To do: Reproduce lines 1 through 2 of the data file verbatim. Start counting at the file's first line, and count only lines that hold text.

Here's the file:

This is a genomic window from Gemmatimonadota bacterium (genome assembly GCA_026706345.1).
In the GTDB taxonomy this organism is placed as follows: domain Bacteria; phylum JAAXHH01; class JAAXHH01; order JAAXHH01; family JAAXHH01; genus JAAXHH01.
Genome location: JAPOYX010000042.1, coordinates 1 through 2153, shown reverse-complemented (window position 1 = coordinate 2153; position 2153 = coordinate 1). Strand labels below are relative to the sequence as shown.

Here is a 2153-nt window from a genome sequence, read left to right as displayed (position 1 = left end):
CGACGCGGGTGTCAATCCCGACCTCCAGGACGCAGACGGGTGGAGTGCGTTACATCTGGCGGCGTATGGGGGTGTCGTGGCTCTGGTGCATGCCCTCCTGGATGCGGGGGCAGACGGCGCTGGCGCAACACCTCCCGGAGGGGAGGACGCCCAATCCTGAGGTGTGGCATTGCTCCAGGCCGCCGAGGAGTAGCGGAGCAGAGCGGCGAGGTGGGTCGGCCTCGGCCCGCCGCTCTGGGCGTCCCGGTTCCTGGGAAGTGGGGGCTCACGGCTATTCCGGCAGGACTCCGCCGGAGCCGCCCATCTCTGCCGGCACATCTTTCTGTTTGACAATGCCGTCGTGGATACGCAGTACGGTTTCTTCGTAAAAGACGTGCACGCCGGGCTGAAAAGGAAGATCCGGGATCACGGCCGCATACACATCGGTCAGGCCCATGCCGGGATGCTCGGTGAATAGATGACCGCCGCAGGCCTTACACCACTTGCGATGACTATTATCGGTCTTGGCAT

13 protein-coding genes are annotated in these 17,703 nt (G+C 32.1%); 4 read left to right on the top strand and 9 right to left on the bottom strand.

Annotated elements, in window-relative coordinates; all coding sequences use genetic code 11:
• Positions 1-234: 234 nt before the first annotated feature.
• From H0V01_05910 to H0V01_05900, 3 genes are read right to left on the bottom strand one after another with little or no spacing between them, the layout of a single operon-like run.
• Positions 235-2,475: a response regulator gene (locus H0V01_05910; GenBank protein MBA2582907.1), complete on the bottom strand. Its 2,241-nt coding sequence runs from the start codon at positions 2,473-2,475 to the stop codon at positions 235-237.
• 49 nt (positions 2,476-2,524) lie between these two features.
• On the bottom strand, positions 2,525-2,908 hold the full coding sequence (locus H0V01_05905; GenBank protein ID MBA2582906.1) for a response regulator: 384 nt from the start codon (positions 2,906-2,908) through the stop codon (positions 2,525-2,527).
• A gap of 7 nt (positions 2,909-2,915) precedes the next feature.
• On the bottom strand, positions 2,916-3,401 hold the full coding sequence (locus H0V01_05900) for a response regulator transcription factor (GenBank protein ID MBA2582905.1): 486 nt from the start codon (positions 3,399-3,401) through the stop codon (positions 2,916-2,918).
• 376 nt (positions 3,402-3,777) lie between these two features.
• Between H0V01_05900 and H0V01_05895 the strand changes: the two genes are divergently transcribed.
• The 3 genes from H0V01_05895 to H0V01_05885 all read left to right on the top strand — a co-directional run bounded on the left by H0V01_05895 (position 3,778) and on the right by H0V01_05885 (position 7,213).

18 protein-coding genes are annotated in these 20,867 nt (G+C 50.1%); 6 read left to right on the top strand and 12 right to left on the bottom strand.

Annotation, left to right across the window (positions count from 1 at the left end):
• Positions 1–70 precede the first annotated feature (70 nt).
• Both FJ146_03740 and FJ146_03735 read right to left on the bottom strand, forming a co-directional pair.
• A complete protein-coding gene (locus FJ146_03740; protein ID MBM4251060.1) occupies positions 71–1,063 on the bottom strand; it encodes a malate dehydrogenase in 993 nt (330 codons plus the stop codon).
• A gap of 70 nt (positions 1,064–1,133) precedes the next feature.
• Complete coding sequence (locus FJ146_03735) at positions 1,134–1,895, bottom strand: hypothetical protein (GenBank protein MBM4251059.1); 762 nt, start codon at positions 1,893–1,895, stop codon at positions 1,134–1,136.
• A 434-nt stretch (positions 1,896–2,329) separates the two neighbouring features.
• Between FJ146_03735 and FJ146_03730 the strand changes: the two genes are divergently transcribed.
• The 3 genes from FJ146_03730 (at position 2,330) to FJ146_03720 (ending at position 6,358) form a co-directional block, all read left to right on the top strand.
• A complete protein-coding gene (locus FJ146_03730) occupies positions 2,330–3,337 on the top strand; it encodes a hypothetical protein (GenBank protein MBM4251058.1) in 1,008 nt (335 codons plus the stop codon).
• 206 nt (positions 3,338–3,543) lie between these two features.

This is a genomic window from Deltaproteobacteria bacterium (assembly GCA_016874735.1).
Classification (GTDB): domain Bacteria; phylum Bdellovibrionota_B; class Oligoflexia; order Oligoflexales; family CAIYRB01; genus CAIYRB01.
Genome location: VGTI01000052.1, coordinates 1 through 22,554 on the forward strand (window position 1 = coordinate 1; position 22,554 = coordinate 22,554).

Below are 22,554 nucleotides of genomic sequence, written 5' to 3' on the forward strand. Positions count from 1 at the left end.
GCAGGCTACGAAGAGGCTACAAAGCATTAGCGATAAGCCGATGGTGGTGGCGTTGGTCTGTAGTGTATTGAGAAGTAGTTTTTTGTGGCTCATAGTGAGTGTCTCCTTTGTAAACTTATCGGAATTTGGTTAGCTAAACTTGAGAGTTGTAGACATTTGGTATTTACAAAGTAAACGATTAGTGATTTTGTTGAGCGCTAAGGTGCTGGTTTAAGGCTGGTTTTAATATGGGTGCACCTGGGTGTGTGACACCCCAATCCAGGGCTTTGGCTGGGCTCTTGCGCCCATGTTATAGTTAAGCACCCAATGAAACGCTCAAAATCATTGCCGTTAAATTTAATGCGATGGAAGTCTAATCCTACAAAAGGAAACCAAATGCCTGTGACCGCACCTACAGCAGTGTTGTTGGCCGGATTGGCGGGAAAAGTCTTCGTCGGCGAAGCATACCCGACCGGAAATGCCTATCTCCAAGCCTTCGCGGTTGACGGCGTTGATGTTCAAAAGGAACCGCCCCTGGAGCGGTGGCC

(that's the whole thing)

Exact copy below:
This is a genomic window from Gemmatimonadota bacterium (genome assembly GCA_026706345.1).
In the GTDB taxonomy this organism is placed as follows: domain Bacteria; phylum JAAXHH01; class JAAXHH01; order JAAXHH01; family JAAXHH01; genus JAAXHH01.